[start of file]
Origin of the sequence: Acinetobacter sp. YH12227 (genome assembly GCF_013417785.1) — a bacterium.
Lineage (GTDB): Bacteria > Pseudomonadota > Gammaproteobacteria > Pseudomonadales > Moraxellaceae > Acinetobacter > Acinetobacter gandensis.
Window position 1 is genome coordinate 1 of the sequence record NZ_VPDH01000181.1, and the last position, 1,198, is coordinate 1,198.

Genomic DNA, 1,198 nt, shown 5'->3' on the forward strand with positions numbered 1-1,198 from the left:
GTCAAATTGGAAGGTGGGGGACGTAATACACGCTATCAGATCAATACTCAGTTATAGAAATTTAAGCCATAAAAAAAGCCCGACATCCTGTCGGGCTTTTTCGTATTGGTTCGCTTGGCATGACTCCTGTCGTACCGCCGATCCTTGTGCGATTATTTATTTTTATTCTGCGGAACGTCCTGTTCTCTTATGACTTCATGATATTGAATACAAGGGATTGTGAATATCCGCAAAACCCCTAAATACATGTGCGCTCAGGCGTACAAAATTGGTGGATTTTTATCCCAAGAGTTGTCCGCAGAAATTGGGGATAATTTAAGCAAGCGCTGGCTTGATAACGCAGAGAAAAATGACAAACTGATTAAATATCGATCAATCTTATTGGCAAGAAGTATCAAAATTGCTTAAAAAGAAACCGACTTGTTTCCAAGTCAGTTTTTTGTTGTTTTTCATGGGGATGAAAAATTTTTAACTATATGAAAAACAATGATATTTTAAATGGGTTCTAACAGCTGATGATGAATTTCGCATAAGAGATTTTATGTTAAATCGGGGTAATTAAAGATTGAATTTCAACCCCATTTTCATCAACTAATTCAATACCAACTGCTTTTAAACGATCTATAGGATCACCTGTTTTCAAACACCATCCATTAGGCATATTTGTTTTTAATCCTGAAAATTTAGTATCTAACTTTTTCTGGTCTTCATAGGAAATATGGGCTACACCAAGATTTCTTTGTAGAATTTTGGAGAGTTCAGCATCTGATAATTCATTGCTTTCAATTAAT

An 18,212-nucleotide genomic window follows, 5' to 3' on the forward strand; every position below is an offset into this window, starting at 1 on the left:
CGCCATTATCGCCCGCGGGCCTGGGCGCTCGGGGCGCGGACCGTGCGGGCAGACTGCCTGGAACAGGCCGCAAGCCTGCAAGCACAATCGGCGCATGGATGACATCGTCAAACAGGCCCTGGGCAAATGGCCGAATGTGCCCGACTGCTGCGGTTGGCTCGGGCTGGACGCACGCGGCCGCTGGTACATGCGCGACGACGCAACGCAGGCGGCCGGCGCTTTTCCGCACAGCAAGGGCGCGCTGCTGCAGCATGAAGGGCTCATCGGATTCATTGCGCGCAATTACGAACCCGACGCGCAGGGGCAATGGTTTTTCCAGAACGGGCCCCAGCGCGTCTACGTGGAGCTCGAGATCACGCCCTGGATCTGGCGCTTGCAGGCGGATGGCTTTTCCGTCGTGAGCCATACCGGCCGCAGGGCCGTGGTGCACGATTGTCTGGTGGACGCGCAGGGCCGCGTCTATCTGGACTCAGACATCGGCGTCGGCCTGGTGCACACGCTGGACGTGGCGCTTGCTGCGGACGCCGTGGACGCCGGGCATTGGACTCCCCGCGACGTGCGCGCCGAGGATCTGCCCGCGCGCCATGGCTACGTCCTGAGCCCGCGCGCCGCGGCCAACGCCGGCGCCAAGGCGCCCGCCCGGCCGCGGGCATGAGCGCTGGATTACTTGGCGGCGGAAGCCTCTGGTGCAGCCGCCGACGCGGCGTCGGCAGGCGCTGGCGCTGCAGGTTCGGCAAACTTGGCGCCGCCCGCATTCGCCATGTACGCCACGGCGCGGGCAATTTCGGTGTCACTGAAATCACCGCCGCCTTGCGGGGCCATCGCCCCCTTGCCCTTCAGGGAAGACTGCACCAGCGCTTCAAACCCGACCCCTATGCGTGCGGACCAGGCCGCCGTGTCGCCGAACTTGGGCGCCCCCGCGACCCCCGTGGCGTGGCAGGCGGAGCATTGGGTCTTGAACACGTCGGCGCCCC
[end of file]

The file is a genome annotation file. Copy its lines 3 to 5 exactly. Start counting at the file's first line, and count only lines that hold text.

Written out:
Window position 1 is genome coordinate 1 of the sequence record NZ_VPDH01000181.1, and the last position, 1,198, is coordinate 1,198.

Genomic DNA, 1,198 nt, shown 5'->3' on the forward strand with positions numbered 1-1,198 from the left:
GTCAAATTGGAAGGTGGGGGACGTAATACACGCTATCAGATCAATACTCAGTTATAGAAATTTAAGCCATAAAAAAAGCCCGACATCCTGTCGGGCTTTTTCGTATTGGTTCGCTTGGCATGACTCCTGTCGTACCGCCGATCCTTGTGCGATTATTTATTTTTATTCTGCGGAACGTCCTGTTCTCTTATGACTTCATGATATTGAATACAAGGGATTGTGAATATCCGCAAAACCCCTAAATACATGTGCGCTCAGGCGTACAAAATTGGTGGATTTTTATCCCAAGAGTTGTCCGCAGAAATTGGGGATAATTTAAGCAAGCGCTGGCTTGATAACGCAGAGAAAAATGACAAACTGATTAAATATCGATCAATCTTATTGGCAAGAAGTATCAAAATTGCTTAAAAAGAAACCGACTTGTTTCCAAGTCAGTTTTTTGTTGTTTTTCATGGGGATGAAAAATTTTTAACTATATGAAAAACAATGATATTTTAAATGGGTTCTAACAGCTGATGATGAATTTCGCATAAGAGATTTTATGTTAAATCGGGGTAATTAAAGATTGAATTTCAACCCCATTTTCATCAACTAATTCAATACCAACTGCTTTTAAACGATCTATAGGATCACCTGTTTTCAAACACCATCCATTAGGCATATTTGTTTTTAATCCTGAAAATTTAGTATCTAACTTTTTCTGGTCTTCATAGGAAATATGGGCTACACCAAGATTTCTTTGTAGAATTTTGGAGAGTTCAGCATCTGATAATTCATTGCTTTCAATTAAT